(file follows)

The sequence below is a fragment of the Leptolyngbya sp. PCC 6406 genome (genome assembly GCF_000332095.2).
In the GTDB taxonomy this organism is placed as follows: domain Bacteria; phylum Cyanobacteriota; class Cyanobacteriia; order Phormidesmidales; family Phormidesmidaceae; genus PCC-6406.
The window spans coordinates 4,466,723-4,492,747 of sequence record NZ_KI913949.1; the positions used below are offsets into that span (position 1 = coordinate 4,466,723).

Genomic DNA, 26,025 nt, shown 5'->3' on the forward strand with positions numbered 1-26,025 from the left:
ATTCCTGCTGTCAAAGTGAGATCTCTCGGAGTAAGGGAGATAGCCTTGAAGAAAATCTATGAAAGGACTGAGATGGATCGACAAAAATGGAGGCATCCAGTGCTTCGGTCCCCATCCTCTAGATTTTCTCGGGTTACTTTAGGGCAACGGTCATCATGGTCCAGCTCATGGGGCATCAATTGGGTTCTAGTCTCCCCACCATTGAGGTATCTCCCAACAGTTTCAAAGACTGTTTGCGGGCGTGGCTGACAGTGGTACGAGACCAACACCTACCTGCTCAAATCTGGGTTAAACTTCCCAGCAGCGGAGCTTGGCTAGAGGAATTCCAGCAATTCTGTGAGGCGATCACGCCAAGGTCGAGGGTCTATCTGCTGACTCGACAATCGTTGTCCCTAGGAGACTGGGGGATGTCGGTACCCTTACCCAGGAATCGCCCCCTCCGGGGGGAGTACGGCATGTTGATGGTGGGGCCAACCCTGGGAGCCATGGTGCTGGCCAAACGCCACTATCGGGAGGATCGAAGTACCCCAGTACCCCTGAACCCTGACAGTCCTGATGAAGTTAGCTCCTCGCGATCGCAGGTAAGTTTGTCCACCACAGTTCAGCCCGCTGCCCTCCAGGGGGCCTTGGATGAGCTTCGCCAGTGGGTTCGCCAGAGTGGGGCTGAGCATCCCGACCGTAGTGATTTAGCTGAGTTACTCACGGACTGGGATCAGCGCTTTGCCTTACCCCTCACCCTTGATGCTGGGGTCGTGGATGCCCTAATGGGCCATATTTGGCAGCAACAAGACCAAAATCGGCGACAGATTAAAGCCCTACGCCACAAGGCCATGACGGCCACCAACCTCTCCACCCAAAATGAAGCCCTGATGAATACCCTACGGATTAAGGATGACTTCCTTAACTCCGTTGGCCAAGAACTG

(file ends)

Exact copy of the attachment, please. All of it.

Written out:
The sequence below is a fragment of the Leptolyngbya sp. PCC 6406 genome (genome assembly GCF_000332095.2).
In the GTDB taxonomy this organism is placed as follows: domain Bacteria; phylum Cyanobacteriota; class Cyanobacteriia; order Phormidesmidales; family Phormidesmidaceae; genus PCC-6406.
The window spans coordinates 4,466,723-4,492,747 of sequence record NZ_KI913949.1; the positions used below are offsets into that span (position 1 = coordinate 4,466,723).

Genomic DNA, 26,025 nt, shown 5'->3' on the forward strand with positions numbered 1-26,025 from the left:
ATTCCTGCTGTCAAAGTGAGATCTCTCGGAGTAAGGGAGATAGCCTTGAAGAAAATCTATGAAAGGACTGAGATGGATCGACAAAAATGGAGGCATCCAGTGCTTCGGTCCCCATCCTCTAGATTTTCTCGGGTTACTTTAGGGCAACGGTCATCATGGTCCAGCTCATGGGGCATCAATTGGGTTCTAGTCTCCCCACCATTGAGGTATCTCCCAACAGTTTCAAAGACTGTTTGCGGGCGTGGCTGACAGTGGTACGAGACCAACACCTACCTGCTCAAATCTGGGTTAAACTTCCCAGCAGCGGAGCTTGGCTAGAGGAATTCCAGCAATTCTGTGAGGCGATCACGCCAAGGTCGAGGGTCTATCTGCTGACTCGACAATCGTTGTCCCTAGGAGACTGGGGGATGTCGGTACCCTTACCCAGGAATCGCCCCCTCCGGGGGGAGTACGGCATGTTGATGGTGGGGCCAACCCTGGGAGCCATGGTGCTGGCCAAACGCCACTATCGGGAGGATCGAAGTACCCCAGTACCCCTGAACCCTGACAGTCCTGATGAAGTTAGCTCCTCGCGATCGCAGGTAAGTTTGTCCACCACAGTTCAGCCCGCTGCCCTCCAGGGGGCCTTGGATGAGCTTCGCCAGTGGGTTCGCCAGAGTGGGGCTGAGCATCCCGACCGTAGTGATTTAGCTGAGTTACTCACGGACTGGGATCAGCGCTTTGCCTTACCCCTCACCCTTGATGCTGGGGTCGTGGATGCCCTAATGGGCCATATTTGGCAGCAACAAGACCAAAATCGGCGACAGATTAAAGCCCTACGCCACAAGGCCATGACGGCCACCAACCTCTCCACCCAAAATGAAGCCCTGATGAATACCCTACGGATTAAGGATGACTTCCTTAACTCCGTTGGCCAAGAACTG